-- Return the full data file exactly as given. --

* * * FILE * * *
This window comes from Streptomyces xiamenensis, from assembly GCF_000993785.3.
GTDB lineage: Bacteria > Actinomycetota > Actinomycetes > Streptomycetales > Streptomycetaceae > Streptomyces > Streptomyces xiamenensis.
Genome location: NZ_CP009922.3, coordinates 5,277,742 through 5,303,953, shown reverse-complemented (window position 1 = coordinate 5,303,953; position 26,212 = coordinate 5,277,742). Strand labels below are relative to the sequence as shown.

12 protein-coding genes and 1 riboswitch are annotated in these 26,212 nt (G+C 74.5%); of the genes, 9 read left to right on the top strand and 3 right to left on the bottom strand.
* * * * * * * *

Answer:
This window comes from Streptomyces xiamenensis, from assembly GCF_000993785.3.
GTDB lineage: Bacteria > Actinomycetota > Actinomycetes > Streptomycetales > Streptomycetaceae > Streptomyces > Streptomyces xiamenensis.
Genome location: NZ_CP009922.3, coordinates 5,277,742 through 5,303,953, shown reverse-complemented (window position 1 = coordinate 5,303,953; position 26,212 = coordinate 5,277,742). Strand labels below are relative to the sequence as shown.

12 protein-coding genes and 1 riboswitch are annotated in these 26,212 nt (G+C 74.5%); of the genes, 9 read left to right on the top strand and 3 right to left on the bottom strand.